Many modern medical materials and equipment work on a principle which is beyond the capacity of human transducers.
Comment and discuss the working principles of an endoscope, uteroscope or a rectoscope showing the illuminating path, the image path, transmission path and the liquid transfer or operating instrument ducts, showing the position of suitable valves.
This will therefore explain how light travels through an optical fibre and show how such fibres are used in medicinal equipment either to transmit light or to bring back images from within a patient.
Coherent and Incoherent Bundles
Transimission efficiency and resolution
Types of Fibres: Single mode or Multimode ?
The Fibre-Optic Endoscope
Some Applications for Fibre-Optic Endoscopy
A relatively new technology with vast potential importance, fibre optics, is the channelled transmission of light through hair-thin glass fibres.
The clear advantages of fibre optics are too often obscured by concerns that may have been valid during the pioneering days of fibre, but that have since been answered by technical advances.
Fibre is fragile
An optical fibre has greater tensile strength than copper or steel fibres of the same diameter. It is flexible, bends easily, and resists most corrosive elements that attack copper cable. Optical cables can withstand pulling forces of more than 150 pounds.
Fibre is hard to work with
This myth derives from the early days of fibre optic connectors. Early connectors where difficult to apply; they came with many small parts that could tax even the nimble fingered. They needed epoxy, curing, cleaving and polishing. On top of that, the technologies of epoxy, curing, cleaving and polishing were still evolving.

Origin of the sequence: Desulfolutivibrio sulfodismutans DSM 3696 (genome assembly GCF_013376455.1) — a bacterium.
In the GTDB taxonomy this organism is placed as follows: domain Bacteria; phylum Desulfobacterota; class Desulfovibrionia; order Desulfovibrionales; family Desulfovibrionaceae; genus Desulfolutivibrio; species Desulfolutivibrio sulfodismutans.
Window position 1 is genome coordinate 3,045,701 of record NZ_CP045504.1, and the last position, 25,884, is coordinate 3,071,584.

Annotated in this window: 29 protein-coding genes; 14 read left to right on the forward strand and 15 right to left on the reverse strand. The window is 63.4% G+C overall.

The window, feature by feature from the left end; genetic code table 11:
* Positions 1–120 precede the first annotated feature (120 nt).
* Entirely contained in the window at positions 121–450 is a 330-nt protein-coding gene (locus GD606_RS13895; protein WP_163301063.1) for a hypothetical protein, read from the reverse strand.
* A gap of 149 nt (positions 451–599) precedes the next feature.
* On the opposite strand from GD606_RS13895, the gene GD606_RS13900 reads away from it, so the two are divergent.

Today, connectors have fewer parts, the procedures for termination are well understood, and the craftsperson is aided by polishing machines and curing ovens to make the job faster and easier.
Even better, epoxyless connectors eliminate the need for the messy and time- consuming application of epoxy. Polishing is an increasingly simple, straightforward process. Pre-terminated cable assemblies also speed installation and reduce a once (but no longer) labour-intensive process.
Fibre Optic Bundles
If light enters the end of a solid glass rod so that the light transmitted into the rod strikes the side of the rod at an angle O, exceeding the critical angle, then total internal reflection occurs. The light continues to be internally reflected back and forth in its passage along the rod, and it emerges from the other end with very little loss of intensity.
This is the principle in fibre optics of which long glass fibres of very small cross-sectional area transmit light from end to end, even when bent, without much loss of light through their side walls. Such fibres can then be combined into 'bundles' of dozens to thousands of fibres for the efficient conveyance of light from one (often inaccessible) point to another.
If the glass fibre comes into contact with a substance of equal or higher refractive index, such as an adjacent glass fibre, dirt or grease, then total internal reflection does not occur and light is lost rapidly by transmission through the area of contact. To avoid such 'leakage' and to protect the fibres, they are clad in 'glass skins' of refractive index lower than that of the fibre core.
As the angle of incidence I increases, R increases and O ( = (n/2) -R) decreases. Eventually, O reaches C, the critical angle, and any further reduction in O results in transmission through the side wall.
The expression n0 sin Imax is called the numerical aperture of the fibre. A typical value for this might be 0.55, making Imax about 33o in air. Sometimes...
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